Very well put. I used to work near a charity shop that had a single cabinet full of sewing and knitting patterns. One of the staff told me they threw away any donations that wouldnt fit in the cabinet. They were so keen to get rid of the patterns that they would sell them to me for between 10p and 1p each. Yes - one penny for 1950s and 1960s knitting patterns! I felt like i had to "rescue" as many as possible. Unfortunately i dont live near there anymore.

The local shops near me in the north west all sound very much like you describe. I browse occasionally but rarely find anything.

Becky said...

I never had a lot of thrift stores around to begin with, living in a small state that pretty much exists on chain stores for everything. But I did notice they "cleaned up" and weren't as interesting anymore/got more expensive. Not just for clothes--their book selection got greatly reduced too! At least now I have a Kindle and can get older classics for free--I used to buy them for a quarter at the thrift stores. I still prefer shopping secondhand to shopping new when I'm looking for clothes that I'm not sewing, though, and will probably be making a trip sometime after Christmas when my schedule lightens up. I'm desperately in need of some sweaters and color in my wardrobe, and sewing a wedding dress has left me no time for DIY!

Emma said...

My mother in law works half a day a week as a volunteer for a charity shop that is quite "upmarket". when they sort donations they do not accept anything for the store that smells - it goes straight to the rag man - WHAT A CRIME! Apparently the rag man pays them way more than you would think and that it simply isn't worth cleaning the items. And the manager is very proud that her charity shop does not smell.

Anonymous said...

I live on the east coast of the US, and many of the thrift stores here are well aware that certain young people love crazy old clothes, and price them accordingly. Many have vintage sections. Goodwill stores seem to save a lot of the crazier stuff for Halloween. I had also assumed that the reduction in vintage had something to do with the proliferation of online vintage sellers, particularly on Etsy. I imagine there are people stalking the thrift stores and snatching the good stuff up!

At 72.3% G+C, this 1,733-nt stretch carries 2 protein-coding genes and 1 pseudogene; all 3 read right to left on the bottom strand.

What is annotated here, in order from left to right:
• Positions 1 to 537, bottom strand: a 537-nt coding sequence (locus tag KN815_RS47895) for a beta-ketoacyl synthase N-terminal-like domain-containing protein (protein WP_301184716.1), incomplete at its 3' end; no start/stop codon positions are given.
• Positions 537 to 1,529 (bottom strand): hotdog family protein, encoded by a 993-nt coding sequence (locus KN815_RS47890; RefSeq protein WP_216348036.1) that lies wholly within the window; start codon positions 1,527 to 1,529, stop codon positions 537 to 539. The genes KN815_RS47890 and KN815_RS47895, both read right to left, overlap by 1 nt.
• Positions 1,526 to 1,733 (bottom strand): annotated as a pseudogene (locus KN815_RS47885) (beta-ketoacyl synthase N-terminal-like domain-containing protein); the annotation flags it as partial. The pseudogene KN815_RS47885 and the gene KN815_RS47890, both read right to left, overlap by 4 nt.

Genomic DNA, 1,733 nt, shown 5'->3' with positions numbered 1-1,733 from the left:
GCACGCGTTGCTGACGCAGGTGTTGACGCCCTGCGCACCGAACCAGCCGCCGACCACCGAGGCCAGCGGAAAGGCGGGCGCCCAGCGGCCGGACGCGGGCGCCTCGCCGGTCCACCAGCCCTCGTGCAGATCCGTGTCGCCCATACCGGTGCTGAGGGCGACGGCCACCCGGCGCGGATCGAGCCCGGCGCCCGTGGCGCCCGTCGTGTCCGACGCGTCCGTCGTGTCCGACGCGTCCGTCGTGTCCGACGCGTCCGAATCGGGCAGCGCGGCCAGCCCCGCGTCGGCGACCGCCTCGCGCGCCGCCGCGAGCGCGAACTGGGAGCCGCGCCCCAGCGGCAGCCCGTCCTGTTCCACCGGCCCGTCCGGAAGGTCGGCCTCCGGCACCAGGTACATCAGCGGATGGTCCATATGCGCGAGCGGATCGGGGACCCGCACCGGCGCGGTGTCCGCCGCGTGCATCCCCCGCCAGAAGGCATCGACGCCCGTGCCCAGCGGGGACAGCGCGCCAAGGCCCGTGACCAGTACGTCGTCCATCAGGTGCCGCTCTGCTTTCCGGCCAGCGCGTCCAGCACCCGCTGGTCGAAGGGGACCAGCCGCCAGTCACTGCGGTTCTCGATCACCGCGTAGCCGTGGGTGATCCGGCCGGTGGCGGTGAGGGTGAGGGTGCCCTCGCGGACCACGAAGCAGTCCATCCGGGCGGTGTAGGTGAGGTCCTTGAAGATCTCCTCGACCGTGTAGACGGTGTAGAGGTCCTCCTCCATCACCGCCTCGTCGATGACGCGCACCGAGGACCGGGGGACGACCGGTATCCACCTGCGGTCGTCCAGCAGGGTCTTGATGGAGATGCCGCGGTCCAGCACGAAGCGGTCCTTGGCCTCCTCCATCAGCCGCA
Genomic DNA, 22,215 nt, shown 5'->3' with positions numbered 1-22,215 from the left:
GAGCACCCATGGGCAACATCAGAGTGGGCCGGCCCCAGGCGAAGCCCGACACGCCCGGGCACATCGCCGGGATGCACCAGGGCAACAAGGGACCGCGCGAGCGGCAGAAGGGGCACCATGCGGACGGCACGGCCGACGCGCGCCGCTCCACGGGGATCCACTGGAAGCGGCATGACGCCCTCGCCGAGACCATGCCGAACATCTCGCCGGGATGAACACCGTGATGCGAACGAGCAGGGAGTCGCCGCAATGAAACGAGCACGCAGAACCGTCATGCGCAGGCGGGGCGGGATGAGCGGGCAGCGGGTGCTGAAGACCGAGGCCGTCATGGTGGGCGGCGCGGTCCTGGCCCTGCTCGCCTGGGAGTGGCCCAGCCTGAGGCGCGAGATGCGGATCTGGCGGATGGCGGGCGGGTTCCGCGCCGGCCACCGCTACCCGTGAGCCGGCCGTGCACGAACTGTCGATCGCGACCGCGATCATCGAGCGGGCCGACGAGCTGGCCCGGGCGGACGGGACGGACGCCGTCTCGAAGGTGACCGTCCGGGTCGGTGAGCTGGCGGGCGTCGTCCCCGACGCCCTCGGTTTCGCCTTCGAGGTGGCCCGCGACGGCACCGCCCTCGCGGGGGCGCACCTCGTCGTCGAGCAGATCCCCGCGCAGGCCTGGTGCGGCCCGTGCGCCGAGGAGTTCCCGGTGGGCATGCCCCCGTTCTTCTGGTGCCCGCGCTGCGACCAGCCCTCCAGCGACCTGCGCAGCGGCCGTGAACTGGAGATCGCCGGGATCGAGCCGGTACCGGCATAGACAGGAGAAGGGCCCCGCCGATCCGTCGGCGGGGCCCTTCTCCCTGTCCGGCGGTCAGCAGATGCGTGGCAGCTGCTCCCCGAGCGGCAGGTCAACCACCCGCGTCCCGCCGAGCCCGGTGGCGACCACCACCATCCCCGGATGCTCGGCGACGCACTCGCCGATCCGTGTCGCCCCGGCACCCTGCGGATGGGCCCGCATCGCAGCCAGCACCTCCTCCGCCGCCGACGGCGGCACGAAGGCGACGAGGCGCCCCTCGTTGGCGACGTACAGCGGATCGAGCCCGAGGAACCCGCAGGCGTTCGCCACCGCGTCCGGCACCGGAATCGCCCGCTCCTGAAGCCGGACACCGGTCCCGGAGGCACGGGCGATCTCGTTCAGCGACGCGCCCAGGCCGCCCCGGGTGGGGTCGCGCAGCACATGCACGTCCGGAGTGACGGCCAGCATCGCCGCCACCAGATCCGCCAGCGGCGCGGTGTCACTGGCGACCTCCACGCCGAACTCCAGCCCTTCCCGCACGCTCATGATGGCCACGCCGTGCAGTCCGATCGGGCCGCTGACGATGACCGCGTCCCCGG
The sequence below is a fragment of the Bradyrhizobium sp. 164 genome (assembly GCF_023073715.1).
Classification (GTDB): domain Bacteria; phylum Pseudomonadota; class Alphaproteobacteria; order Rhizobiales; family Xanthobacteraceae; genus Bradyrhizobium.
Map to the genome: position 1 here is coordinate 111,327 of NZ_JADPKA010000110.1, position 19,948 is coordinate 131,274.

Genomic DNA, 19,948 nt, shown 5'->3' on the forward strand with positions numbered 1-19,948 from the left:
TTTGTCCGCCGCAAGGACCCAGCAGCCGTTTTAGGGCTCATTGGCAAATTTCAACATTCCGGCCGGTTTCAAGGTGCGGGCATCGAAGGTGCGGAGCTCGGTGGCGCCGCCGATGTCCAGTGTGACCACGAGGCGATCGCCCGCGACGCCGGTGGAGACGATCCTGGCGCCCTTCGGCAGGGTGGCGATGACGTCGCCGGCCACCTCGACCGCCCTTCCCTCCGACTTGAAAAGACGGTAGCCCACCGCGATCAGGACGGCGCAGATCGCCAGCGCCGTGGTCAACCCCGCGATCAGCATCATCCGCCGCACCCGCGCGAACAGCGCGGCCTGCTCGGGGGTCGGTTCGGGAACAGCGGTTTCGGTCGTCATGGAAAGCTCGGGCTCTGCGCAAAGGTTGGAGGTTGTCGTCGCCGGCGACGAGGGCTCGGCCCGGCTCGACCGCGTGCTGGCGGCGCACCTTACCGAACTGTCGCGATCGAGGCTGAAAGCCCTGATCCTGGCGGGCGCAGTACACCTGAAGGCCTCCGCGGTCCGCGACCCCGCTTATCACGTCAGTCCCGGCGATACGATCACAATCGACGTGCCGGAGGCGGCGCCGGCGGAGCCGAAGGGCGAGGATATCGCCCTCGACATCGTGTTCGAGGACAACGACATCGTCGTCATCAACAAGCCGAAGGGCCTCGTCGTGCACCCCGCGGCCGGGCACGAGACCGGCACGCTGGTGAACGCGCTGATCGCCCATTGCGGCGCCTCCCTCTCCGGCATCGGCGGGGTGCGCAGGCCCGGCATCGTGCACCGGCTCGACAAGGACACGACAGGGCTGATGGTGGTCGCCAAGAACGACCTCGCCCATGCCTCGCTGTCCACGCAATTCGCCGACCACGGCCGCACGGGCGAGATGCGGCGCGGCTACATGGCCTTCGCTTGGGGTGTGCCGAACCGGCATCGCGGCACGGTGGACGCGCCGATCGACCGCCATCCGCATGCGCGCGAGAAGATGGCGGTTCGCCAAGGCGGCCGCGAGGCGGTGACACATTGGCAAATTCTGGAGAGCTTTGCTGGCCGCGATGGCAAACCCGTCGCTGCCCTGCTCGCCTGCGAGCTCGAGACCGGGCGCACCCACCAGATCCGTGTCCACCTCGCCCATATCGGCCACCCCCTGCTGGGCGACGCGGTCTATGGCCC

And, yes, the prices have gone way up. It's much worse in the stores that price things individually, rather than have a set price for each type of item.

For the above reasons, but also because I'm older and have an office job, I have stopped going to thrift stores to find crazy and unique items and started focusing on things like work trousers and sweaters. I pay more attention to quality and materials than I used to. I now have lots of work-appropriate clothes from brands like Banana Republic, Ann Taylor/LOFT, and Talbots (these are the brands that I find in my petite sizes). I would never want to pay close to the retail prices for such boring items, but I do get a thrill from finding lined wool trousers for under $10.

I agree about the sewing patterns, as only 1 of many thrift stores I have frequented even sells them.

Jano said...

It is the same here in NZ- there has been a proliferation of hospice shops that have become much more upmarket (in the bigger centres at least). At least the money is going to a good cause as we also have a chain of stores that are essentially large warehouses filled with cheap clothes, mostly stuff that hasn't sold in the shops with some vintage pieces in the mix. I was an avid op shopper for many years and still make an effort to pop in but I have limited myself to buying fabric, patterns and occasional household items.